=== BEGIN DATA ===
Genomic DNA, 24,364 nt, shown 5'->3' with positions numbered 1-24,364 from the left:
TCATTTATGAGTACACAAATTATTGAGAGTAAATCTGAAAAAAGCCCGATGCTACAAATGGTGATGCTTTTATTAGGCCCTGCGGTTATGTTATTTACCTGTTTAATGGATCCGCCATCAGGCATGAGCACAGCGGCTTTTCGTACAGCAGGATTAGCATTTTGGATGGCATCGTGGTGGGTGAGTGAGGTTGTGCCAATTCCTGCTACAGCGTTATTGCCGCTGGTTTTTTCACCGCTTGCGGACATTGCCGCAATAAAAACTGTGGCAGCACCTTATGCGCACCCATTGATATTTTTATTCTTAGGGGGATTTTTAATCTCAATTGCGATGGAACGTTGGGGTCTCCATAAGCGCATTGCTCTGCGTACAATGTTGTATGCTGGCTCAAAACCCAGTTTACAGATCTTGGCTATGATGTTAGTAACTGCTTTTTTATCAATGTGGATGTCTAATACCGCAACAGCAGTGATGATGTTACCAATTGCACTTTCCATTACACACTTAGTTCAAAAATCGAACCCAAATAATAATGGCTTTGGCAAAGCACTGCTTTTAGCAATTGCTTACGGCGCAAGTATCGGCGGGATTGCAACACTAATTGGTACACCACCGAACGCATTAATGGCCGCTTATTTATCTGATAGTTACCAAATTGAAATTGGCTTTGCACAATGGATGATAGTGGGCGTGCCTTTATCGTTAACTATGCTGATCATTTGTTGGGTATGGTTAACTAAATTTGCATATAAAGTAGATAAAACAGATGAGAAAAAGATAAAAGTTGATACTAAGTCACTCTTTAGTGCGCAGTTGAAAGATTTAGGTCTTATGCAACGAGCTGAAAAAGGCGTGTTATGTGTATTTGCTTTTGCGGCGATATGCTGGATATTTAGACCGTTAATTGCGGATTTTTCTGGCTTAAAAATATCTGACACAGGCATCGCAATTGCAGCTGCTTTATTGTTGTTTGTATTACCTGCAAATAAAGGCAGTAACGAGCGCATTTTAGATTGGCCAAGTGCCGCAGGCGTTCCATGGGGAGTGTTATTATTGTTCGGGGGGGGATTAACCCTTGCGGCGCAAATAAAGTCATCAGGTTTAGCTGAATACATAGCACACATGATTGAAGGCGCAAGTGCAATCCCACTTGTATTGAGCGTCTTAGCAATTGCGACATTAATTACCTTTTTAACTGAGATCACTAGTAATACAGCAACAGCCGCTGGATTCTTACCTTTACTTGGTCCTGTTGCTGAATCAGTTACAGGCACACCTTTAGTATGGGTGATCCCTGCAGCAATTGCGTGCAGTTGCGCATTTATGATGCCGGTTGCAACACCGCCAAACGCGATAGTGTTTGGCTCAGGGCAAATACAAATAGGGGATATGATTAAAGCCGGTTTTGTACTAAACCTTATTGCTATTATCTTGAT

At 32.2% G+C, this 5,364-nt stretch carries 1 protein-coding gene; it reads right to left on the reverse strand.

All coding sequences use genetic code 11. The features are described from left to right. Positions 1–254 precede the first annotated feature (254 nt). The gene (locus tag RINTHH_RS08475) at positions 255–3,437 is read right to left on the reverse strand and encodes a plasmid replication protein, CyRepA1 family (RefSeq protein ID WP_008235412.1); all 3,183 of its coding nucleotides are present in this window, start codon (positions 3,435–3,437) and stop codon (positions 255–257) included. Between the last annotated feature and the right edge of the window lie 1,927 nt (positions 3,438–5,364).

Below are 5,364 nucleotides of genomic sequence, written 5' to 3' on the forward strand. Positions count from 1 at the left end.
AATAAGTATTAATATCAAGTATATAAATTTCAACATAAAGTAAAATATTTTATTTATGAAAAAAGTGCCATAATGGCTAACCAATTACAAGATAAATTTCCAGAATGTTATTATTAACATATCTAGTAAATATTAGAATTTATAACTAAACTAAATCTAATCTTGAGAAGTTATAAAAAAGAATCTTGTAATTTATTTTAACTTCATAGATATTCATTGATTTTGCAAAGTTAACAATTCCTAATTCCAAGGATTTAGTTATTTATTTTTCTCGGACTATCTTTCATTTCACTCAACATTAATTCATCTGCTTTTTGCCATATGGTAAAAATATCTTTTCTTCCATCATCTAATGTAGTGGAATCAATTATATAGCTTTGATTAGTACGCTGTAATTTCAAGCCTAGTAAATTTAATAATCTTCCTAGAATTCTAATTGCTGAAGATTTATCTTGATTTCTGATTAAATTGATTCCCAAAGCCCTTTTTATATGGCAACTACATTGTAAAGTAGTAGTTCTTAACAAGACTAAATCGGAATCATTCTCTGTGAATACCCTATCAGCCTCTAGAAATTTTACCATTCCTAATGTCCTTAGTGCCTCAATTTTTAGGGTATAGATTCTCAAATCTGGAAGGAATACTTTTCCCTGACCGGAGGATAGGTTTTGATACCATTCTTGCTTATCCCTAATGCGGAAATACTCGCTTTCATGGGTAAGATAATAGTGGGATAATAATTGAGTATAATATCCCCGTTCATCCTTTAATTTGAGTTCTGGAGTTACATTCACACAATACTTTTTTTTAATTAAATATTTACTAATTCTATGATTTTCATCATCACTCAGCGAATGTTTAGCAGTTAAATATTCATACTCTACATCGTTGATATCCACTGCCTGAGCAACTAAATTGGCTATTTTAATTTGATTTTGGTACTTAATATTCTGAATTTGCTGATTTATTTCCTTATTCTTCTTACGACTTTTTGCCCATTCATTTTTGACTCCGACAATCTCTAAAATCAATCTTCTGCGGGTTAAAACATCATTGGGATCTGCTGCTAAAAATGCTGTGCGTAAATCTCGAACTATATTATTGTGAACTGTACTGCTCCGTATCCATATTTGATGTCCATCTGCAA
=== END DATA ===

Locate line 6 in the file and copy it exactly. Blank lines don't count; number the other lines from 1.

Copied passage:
AATAAGTATTAATATCAAGTATATAAATTTCAACATAAAGTAAAATATTTTATTTATGAAAAAAGTGCCATAATGGCTAACCAATTACAAGATAAATTTCCAGAATGTTATTATTAACATATCTAGTAAATATTAGAATTTATAACTAAACTAAATCTAATCTTGAGAAGTTATAAAAAAGAATCTTGTAATTTATTTTAACTTCATAGATATTCATTGATTTTGCAAAGTTAACAATTCCTAATTCCAAGGATTTAGTTATTTATTTTTCTCGGACTATCTTTCATTTCACTCAACATTAATTCATCTGCTTTTTGCCATATGGTAAAAATATCTTTTCTTCCATCATCTAATGTAGTGGAATCAATTATATAGCTTTGATTAGTACGCTGTAATTTCAAGCCTAGTAAATTTAATAATCTTCCTAGAATTCTAATTGCTGAAGATTTATCTTGATTTCTGATTAAATTGATTCCCAAAGCCCTTTTTATATGGCAACTACATTGTAAAGTAGTAGTTCTTAACAAGACTAAATCGGAATCATTCTCTGTGAATACCCTATCAGCCTCTAGAAATTTTACCATTCCTAATGTCCTTAGTGCCTCAATTTTTAGGGTATAGATTCTCAAATCTGGAAGGAATACTTTTCCCTGACCGGAGGATAGGTTTTGATACCATTCTTGCTTATCCCTAATGCGGAAATACTCGCTTTCATGGGTAAGATAATAGTGGGATAATAATTGAGTATAATATCCCCGTTCATCCTTTAATTTGAGTTCTGGAGTTACATTCACACAATACTTTTTTTTAATTAAATATTTACTAATTCTATGATTTTCATCATCACTCAGCGAATGTTTAGCAGTTAAATATTCATACTCTACATCGTTGATATCCACTGCCTGAGCAACTAAATTGGCTATTTTAATTTGATTTTGGTACTTAATATTCTGAATTTGCTGATTTATTTCCTTATTCTTCTTACGACTTTTTGCCCATTCATTTTTGACTCCGACAATCTCTAAAATCAATCTTCTGCGGGTTAAAACATCATTGGGATCTGCTGCTAAAAATGCTGTGCGTAAATCTCGAACTATATTATTGTGAACTGTACTGCTCCGTATCCATATTTGATGTCCATCTGCAA